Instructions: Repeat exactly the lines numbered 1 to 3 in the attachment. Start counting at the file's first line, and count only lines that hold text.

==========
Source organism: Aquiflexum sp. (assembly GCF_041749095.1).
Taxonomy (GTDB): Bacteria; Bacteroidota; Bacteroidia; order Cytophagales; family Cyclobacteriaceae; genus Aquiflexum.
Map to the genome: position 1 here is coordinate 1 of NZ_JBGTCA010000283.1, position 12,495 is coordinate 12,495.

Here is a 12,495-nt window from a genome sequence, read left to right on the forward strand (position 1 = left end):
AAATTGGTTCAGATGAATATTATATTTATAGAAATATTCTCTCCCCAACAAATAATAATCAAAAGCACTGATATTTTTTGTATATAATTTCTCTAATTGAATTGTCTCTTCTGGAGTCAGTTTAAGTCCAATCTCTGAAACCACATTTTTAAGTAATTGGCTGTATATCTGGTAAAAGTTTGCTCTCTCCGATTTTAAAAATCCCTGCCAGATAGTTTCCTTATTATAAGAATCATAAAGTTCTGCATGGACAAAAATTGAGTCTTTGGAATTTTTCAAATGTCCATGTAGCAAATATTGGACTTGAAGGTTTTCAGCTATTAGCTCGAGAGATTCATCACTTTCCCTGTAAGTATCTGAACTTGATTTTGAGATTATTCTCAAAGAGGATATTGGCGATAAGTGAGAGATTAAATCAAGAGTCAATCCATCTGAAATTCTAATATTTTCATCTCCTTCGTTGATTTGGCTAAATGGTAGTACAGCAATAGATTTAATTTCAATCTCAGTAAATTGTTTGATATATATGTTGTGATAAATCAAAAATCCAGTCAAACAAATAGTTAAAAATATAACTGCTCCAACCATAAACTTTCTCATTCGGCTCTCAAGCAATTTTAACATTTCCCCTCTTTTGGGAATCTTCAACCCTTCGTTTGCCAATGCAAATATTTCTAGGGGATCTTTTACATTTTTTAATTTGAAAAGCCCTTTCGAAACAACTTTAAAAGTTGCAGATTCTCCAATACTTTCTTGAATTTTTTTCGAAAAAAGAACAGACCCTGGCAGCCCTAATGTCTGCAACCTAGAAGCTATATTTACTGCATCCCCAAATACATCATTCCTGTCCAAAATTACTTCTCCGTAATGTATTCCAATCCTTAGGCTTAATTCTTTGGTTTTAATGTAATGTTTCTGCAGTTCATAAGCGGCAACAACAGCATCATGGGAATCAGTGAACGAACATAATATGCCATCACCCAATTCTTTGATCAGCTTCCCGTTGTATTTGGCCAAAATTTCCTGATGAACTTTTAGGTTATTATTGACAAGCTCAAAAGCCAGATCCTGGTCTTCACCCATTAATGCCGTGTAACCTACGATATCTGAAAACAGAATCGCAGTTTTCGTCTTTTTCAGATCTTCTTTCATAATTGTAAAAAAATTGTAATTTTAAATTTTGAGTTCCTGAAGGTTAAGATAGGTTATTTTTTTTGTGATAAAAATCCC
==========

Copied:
Source organism: Aquiflexum sp. (assembly GCF_041749095.1).
Taxonomy (GTDB): Bacteria; Bacteroidota; Bacteroidia; order Cytophagales; family Cyclobacteriaceae; genus Aquiflexum.
Map to the genome: position 1 here is coordinate 1 of NZ_JBGTCA010000283.1, position 12,495 is coordinate 12,495.